Lincoln is quickly pivoting away from its confusing “MK” naming scheme, with one more biting the dust for 2020. Debuting at the New York Auto Show this week is the all-new 2020 Lincoln Corsair, the luxury brand’s replacement for the MKC compact SUV.
Much like the MKX’s pivot to Nautilus, the name-change is yielding a dramatic styling departure from today’s MKC. The new look is very much a mini-me version of the Aviator and Navigator SUV’s, with a Range Rover like greenhouse design and grille design first started by the returned Continental sedan. Overall, the new look is a radical departure from the first-generation MKC outside of the short distance between the A-pillar and the front wheels, with this one looking ready to compete with some of the best compact luxury SUVs.
The influence from the Aviator and Navigator is not reserved solely to the exterior. The interior of the Corsair is also a scaled down version of its larger siblings. The dash design is the same horizontal theme found in the other Lincoln SUVs with an intense focus on detail and material quality that give all three of these Lincoln innards a “wow” factor.
Despite the design similarities inside, the Corsair does get some unique attributes. There’s a full-length HVAC vent running in front of the passenger seat; the center stack also sticks out from the dash panel, inverse of the larger Aviator and Navigator center stacks.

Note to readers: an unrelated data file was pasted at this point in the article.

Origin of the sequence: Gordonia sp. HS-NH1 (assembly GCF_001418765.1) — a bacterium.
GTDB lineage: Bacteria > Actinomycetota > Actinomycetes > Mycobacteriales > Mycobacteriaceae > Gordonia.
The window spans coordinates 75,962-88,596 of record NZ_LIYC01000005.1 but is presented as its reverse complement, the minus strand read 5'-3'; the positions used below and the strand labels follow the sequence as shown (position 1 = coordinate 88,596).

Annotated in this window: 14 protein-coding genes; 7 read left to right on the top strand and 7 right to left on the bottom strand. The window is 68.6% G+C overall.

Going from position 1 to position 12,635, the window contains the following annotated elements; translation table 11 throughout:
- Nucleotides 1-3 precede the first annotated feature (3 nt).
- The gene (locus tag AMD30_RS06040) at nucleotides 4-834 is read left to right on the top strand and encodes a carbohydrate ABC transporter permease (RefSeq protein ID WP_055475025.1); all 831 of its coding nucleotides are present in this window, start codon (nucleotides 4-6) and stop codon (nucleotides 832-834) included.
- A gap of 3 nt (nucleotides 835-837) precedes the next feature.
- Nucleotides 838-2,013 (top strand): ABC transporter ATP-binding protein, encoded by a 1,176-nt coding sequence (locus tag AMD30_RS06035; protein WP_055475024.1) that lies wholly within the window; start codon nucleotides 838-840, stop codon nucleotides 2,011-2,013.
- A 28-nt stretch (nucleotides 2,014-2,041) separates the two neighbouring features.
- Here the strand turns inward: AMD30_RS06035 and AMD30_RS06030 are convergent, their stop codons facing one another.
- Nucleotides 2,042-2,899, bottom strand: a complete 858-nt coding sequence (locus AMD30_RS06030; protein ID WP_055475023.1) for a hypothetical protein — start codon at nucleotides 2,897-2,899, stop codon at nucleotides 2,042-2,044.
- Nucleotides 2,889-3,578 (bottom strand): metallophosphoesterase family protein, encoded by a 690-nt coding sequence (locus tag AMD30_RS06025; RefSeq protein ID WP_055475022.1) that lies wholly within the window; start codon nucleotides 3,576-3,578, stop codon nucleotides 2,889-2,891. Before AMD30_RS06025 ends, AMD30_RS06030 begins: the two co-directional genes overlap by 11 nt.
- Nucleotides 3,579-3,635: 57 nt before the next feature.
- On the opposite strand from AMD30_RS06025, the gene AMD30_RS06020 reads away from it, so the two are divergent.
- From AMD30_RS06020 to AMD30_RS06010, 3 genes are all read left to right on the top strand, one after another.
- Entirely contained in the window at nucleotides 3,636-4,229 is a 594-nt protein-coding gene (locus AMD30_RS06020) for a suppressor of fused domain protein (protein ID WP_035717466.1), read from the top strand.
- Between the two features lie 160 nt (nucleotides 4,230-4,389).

The Corsair still shares its roots with the Ford Escape, meaning there are some similarities. The base engine on the Corsair is the same turbocharged 2.0-liter four-cylinder with 250 horsepower and 257 pound-feet of torque found on the high-end Escape. Corsair is also gaining a unique high-end engine option in the form of the EcoBoost 2.3-liter four-cylinder that will crank out 280 horsepower and 310 pound-feet of torque. The base engine will be offered in front and all-wheel-drive format, while the higher end engine will be exclusive to all-wheel-drive.
Lincoln says the all-wheel-drive system is capable of sending up to 100 percent of the engine’s torque to the front or rear wheels, depending on conditions and needs.
Lincoln says a hybrid variant of the Corsair is also in the works, but the brand is not yet ready to talk about it. A plug-in variant seems like the most likely option, given that is the path the brand has taken with the larger Aviator.
The 2020 Lincoln Corsair will be produced at Ford’s Louisville, Kentucky assembly plant when it goes on sale this fall. Pricing will be announced closer to launch.